April 23, 2009

Retrial In Pirate Bay Case?

Legal experts said Thursday that a Swedish judge who had found four men guilty of promoting copyright infringement by operating the file sharing Web site The Pirate Bay may have been biased.

A retrial of the case may now be ordered.

"The trial may have to be redone. But in such case the lawyers have to request this immediately," the AFP quoted Leif Silbersky, one of Sweden's most prominent defense lawyers, as saying during an interview with Swedish Radio.

Silbersky made his remarks after the radio station revealed that Tomas Norstroem, one of the judges in the case, belongs to numerous copyright protection associations of which many record and film industry officials are also members.

On April 17, a district court in Stockholm sentenced Fredrik Neij, Gottfrid Svartholm, Peter Sunde and Carl Lundstroem each to a one-year jail term, and ordered them to pay damages $3.56 million to the film and recording industry.

The four have pledged to appeal the ruling.

Peter Althin, Sunde's defense lawyer, said Thursday that he would demand a retrial.

"In my appeal I'm going to argue that (the judge was biased). The court of appeal can then decide whether the district court's verdict should be thrown out and the case retried," said Althin.

Norstroem and Monique Wadsted, who represented the film and recording industry in the trial, are members of the Swedish Copyright Association. And Judge Norstroem also sits on the board of the Swedish Association for the Protection of Industrial Property.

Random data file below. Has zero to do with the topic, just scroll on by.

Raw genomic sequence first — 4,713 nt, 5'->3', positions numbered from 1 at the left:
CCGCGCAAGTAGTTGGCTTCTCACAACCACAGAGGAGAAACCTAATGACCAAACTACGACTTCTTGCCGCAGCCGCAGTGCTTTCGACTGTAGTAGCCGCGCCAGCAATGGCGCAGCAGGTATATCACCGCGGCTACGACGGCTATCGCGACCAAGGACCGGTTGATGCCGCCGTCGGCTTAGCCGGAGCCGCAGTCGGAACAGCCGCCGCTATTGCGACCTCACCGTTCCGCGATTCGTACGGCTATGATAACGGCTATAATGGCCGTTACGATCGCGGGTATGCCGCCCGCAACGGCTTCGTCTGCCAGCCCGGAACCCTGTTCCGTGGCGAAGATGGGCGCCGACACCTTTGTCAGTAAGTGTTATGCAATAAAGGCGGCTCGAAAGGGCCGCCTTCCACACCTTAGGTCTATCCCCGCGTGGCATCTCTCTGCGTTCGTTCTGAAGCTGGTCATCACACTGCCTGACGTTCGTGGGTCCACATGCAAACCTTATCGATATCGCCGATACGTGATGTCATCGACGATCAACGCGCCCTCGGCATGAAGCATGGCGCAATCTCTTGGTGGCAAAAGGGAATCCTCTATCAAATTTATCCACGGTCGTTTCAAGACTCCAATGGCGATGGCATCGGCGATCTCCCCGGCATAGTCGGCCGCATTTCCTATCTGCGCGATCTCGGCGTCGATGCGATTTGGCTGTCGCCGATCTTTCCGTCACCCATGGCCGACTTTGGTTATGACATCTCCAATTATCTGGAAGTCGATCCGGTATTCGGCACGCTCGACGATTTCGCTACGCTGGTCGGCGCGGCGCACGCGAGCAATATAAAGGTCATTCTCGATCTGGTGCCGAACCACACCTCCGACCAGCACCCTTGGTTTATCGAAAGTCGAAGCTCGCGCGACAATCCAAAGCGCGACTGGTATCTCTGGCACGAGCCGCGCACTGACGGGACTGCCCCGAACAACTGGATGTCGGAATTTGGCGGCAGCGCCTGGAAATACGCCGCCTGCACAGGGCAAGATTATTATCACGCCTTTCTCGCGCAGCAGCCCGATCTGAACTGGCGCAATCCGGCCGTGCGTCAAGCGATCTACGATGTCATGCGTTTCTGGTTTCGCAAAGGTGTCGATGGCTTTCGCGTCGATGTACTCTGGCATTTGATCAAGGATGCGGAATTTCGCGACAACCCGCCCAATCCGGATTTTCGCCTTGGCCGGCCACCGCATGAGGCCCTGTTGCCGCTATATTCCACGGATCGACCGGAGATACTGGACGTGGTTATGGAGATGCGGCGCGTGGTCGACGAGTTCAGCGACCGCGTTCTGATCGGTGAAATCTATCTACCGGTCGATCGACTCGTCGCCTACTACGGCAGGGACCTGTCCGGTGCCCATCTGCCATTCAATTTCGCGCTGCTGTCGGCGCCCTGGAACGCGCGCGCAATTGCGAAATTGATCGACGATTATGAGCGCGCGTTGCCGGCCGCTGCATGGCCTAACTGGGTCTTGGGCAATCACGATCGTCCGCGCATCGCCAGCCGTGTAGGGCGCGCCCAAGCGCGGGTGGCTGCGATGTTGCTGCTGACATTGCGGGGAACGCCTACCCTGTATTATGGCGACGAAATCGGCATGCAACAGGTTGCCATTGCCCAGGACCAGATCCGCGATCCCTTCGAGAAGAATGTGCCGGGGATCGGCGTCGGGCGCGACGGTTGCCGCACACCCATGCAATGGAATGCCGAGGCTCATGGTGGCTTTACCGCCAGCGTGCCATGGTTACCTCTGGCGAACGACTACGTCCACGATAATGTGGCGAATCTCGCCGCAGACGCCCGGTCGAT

However, he insisted that he was not biased.

"I do not consider myself biased because of these affiliations," an AFP report quoted him as saying.

But Eric Bylander, a litigation law lecturer at Gothenburg's business school, said the Norstroem's opinion mattered little.

"It can look bad, regardless of what the judge thinks. In a high-profile case like this, it surprises me that they weren't more cautious," he told the AFP.

One lay judge who was a member of a composers' association was removed before the trial because of his possible conflict of interest .

The Pirate Bay allows users to avert copyright fees and share film, music and computer game files using bit torrent technology or peer-to-peer links.  Founded in 2003, the site claims to have about 22 million users across the world. None of the content can be found on The Pirate Bay server itself.


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